Discipline of Fasting

Fasting is the spiritual discipline of abstaining from food and practiced in a great many religions including Judaism and Christianity. Three types of fasting are being presented in the Bible. One is a normal fast which is to abstain from all food and liquids except for water for one or more days. The second is a less restrictive partial fast. While fasting is often linked with prayer, it stands alone as a spiritual discipline and has been referred to at times as continuous “prayer without words.”

Moses and Elijah undertook an absolute fast (no food or drink) for 40 days. Such isn’t advised for obvious medical reasons as it is only possible supernaturally. An absolute fast is mentioned in Esther 4:16 and Acts 9:9 for three days, but even that should only be undertaken with caution and medical clearance. The purpose of a fast is really a heart issue to be known by the Father in heaven, and extremes like prolonged absolute fasting are not required to find divine approval lest one think otherwise. It is a lowly and contrite heart which God finds acceptable.

Jesus Christ practiced the discipline of fasting and taught that it should be a regular part of devotional life. This is made clear in Matthew chapter 6 where it is said by Jesus, When you fast…” (6:16) in like manner as When you pray…”  (6:6) and When you do alms…” (6:3). In the same way compromise is common with regard to both prayer and tithing, so also the discipline of fasting has ceased to be fashionable in today’s church except in rather trivial ways like a meal or two for the most part on occasion so one can tell others they have a habit of fasting.

However, the NT church practiced fasting as recorded in Acts (13:2,3; 14:23; 27:33). There are multiple pusposes for fasting, including the honoring of God (Matthew 6:16-18; Luke 2:37; Acts 13:2); the humbling of oneself before God (Ezra 8:2; Psalm 69:10; Isaiah 58:3); in order to experience more grace (1 Peter 5:5); to mourn over personal sin (1 Samuel 7:6), to mourn over the sins of the church and nation (Nehemiah 9:1,2); and to seek grace for a new task ordained by God as did Paul after his conversion experience.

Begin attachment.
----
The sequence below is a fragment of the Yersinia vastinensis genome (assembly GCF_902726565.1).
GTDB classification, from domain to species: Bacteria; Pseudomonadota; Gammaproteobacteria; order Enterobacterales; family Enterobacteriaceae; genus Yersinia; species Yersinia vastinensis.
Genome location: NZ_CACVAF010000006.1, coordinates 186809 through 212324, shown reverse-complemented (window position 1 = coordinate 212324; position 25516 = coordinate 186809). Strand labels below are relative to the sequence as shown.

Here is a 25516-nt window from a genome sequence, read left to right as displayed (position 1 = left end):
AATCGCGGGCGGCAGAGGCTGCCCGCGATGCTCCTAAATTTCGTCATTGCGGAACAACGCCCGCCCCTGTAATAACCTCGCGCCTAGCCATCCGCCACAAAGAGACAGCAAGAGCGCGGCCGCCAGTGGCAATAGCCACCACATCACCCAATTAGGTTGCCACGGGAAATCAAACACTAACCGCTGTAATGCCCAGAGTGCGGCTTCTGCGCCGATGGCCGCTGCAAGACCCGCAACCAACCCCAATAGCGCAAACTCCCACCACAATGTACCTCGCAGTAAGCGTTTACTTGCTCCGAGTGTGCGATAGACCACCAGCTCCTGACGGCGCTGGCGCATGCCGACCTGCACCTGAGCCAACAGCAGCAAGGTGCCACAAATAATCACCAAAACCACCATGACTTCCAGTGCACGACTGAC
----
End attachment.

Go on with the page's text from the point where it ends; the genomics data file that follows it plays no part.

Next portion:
“And he was three days without sight, and neither did eat nor drink.” Acts 9:9

Fasting is combined with prayer in some situations when facing enemy forces or to gain wisdom and revelation of God’s will. So it was when Barnabas and Paul were sent out from Antioch on their first missionary trip. It was during prayer and fasting that Holy Spirit spoke to a group of prophets and teachers, “Separate Me Barnabas and Saul for the work whereto I have called them. And when they had fasted and prayed, and laid their hands on them, they sent them away” (Acts 13:2,3).

Disciples of John the Baptist came to Jesus, asking why they and the Pharisees often fasted, but the disciples of Jesus did not fast. Jesus replied, “Can the children of the bride-chamber mourn as long as the bridegroom is with them? But the days will come when the bridegroom shall be taken from them, and then shall they fast” (Matthew 9:14,15).  These present days are time of the bridegroom’s absence, and Jesus is expecting believers in Him to follow the discipline of fasting.

The church is engaged in fierce warfare against spiritual forces ruled by Satan, and Paul tells us to not use carnal (fleshly) weapons in a battle that is spiritual in nature (2 Corinthians 10:4). No weapons are nearly as effective as the Word of God, the name of Jesus, and prayer together with fasting. A church which neglects any of these is not fully prepared to engage in spiritual warfare. Let’s follow the teachings of Jesus instead of our often unbiblical denominational catechisms. “He that has an ear, let him hear what the Spirit says to the churches.”


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